Simultaneous use of parenteral magnesium sulfate and intravenous
Calcium salts is also used in patients with post-parathyroidectomy
“hungry bones” syndrome or tetany associated with
Hypocalcemia and hypomagnesemia. Oral calcium-containing
Medications may increase serum calcium or magnesium concentrations
In susceptible patients, primarily patients with renal
Administration of oral magnesium salts with cellulose sodium
Phosphate or edetate disodium (EDTA) may result in binding of
Magnesium. Do not administer oral magnesium salts within 1 hour of
Cellulose sodium phosphate or edetate disodium.
Concurrent use of cardiac glycosides with magnesium salts may
Inhibit absorption and possibly decrease plasma concentrations of
Cardiac glycosides. Because cardiac conduction changes and heart
Block may occur magnesium slats must be administered with extreme
Caution in digitalized patients, especially if intravenous calcium
Salts are also used.
Diuretics may interfere with the kidneys ability to regulate
Magnesium concentrations. Long-term use of loop diuretics or
Thiazide diuretics may impair the magnesium-conserving ability of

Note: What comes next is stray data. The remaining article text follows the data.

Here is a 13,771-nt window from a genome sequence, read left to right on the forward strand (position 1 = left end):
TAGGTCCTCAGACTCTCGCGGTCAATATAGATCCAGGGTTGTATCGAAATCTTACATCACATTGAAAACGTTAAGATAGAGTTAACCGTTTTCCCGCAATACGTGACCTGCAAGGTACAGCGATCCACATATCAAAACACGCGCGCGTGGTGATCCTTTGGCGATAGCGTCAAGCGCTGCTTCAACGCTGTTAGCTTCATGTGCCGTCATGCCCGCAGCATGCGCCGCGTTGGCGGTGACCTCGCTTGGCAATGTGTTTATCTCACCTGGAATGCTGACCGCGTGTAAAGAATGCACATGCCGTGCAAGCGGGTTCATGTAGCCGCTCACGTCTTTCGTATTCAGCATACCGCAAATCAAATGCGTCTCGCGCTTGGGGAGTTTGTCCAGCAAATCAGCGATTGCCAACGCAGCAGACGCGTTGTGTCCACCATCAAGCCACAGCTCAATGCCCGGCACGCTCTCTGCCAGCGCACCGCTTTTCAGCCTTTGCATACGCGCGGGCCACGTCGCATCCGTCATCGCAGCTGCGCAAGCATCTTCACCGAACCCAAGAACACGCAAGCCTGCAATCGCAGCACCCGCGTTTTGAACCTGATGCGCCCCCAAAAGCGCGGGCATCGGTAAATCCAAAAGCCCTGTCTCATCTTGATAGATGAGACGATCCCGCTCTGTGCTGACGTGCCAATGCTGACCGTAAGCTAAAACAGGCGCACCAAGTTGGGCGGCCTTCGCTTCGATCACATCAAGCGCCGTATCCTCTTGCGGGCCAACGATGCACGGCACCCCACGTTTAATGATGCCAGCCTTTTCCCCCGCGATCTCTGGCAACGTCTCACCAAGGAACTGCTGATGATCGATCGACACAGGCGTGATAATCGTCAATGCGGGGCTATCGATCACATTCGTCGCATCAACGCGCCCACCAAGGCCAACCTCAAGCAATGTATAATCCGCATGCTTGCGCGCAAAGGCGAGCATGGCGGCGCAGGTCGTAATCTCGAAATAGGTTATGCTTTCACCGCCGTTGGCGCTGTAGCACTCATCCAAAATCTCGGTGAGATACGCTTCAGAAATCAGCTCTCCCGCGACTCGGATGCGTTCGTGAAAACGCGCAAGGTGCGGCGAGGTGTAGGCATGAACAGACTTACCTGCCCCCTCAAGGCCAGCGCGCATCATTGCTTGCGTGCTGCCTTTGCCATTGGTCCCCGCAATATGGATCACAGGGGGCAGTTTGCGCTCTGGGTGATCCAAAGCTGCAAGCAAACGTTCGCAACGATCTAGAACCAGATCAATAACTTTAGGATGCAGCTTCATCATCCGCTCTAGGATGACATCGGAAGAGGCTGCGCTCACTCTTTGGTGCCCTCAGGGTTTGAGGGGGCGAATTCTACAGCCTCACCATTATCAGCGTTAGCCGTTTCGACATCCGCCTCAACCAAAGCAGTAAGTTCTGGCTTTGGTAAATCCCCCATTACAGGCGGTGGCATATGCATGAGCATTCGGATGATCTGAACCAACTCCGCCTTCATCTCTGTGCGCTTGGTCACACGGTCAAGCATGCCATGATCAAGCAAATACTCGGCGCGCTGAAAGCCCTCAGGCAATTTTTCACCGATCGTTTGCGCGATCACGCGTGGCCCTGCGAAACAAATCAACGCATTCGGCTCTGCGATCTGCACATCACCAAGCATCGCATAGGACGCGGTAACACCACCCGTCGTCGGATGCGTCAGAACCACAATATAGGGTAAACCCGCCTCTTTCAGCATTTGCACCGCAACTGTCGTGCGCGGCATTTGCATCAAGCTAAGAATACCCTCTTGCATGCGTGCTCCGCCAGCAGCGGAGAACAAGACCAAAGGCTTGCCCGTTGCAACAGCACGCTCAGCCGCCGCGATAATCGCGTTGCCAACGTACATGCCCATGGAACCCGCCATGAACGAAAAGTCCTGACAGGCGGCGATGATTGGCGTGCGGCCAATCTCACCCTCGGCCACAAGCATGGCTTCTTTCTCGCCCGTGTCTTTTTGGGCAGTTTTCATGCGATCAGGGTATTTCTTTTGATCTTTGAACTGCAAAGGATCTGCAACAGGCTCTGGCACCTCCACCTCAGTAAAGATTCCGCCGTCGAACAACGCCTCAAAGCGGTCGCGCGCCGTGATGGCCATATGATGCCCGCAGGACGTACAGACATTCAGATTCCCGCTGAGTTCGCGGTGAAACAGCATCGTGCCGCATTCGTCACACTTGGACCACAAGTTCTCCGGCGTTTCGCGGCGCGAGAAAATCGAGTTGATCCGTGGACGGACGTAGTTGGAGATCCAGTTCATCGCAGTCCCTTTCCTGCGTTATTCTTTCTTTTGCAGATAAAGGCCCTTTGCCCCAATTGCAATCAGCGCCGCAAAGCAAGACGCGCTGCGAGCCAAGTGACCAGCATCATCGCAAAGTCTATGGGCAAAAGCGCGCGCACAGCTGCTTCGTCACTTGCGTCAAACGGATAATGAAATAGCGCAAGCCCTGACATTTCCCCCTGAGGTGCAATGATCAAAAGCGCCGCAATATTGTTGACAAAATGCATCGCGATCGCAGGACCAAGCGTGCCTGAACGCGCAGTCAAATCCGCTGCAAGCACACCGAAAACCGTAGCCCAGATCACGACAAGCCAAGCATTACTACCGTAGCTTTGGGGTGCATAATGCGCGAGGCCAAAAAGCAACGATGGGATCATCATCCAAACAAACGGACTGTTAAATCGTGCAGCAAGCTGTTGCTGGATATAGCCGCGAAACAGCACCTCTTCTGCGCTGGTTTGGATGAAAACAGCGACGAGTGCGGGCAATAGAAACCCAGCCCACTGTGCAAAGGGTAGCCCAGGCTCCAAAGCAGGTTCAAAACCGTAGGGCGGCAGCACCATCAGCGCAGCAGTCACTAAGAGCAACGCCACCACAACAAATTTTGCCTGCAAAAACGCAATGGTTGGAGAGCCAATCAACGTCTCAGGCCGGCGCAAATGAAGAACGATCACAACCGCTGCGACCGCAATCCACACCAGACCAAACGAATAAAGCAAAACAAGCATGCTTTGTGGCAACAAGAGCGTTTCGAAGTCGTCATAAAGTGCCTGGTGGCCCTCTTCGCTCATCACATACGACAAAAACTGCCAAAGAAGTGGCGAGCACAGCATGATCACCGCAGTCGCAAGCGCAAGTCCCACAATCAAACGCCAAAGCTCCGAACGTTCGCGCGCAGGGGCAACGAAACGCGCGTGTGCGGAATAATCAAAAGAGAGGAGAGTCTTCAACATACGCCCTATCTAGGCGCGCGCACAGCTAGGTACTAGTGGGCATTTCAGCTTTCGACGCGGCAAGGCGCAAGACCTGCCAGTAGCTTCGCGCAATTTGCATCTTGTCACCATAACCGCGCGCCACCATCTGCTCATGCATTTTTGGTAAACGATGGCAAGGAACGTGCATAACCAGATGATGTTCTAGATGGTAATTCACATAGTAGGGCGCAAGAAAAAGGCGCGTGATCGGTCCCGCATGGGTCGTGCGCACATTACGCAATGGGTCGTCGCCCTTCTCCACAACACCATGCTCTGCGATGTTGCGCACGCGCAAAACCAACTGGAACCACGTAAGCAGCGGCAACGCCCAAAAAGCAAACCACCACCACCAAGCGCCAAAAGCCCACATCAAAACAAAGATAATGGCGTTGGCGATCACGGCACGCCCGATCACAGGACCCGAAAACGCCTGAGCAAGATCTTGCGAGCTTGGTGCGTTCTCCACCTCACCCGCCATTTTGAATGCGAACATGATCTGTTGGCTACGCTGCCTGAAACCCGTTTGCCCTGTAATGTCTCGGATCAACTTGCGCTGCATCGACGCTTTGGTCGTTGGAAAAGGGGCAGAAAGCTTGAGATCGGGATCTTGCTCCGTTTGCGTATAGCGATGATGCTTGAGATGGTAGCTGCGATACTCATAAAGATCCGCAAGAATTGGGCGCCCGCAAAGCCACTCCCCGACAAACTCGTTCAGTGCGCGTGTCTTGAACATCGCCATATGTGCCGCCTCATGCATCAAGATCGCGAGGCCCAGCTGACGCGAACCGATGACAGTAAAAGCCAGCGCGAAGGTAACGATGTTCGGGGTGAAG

The kidneys and lead to hypomagnesemia. Conversely, long-term use
Of potassium-sparing diuretics has been found to increase renal
Tubular reabsorption of magnesium which may cause hypermagnesemia
In patients also receiving magnesium supplements, especially in
Patients with renal insufficiency.
Concurrent use of magnesium supplements with other
Magnesium-containing antacids or laxatives may result in magnesium
Toxicity, especially in patients with renal impairment.
Administration of oral magnesium salts with oral tetracyclines or
Quinolone antibiotics may form nonabsorbable complexes resulting
In decreased absorption of tetracyclines and quinolones. Do not
Administer oral magnesium salts within 1—3 hours of taking an
Oral tetracycline or oral fluoroquinolone.
Oral magnesium salts may prevent absorption of oral etidronate. Do
Not administer magnesium salts within 2 hours of oral etidronate.
Clinically significant drug interactions have occured when IV
Magnesium salts were given concurrently with nifedipine during the
Treatment of hypertension or premature labor during pregnancy. The
Women affected presented with either pronounced muscle weakness
And/or hypotension. In a few cases, fetal harm was noted as a
Result of the hypotensive episodes. The effects have been
Attributed to nifedipine potentiation of the neuromuscular
Blocking effects of magnesium. It is recommended that nifedipine
Not be given concurrently with magnesium therapy for pre-eclampsia,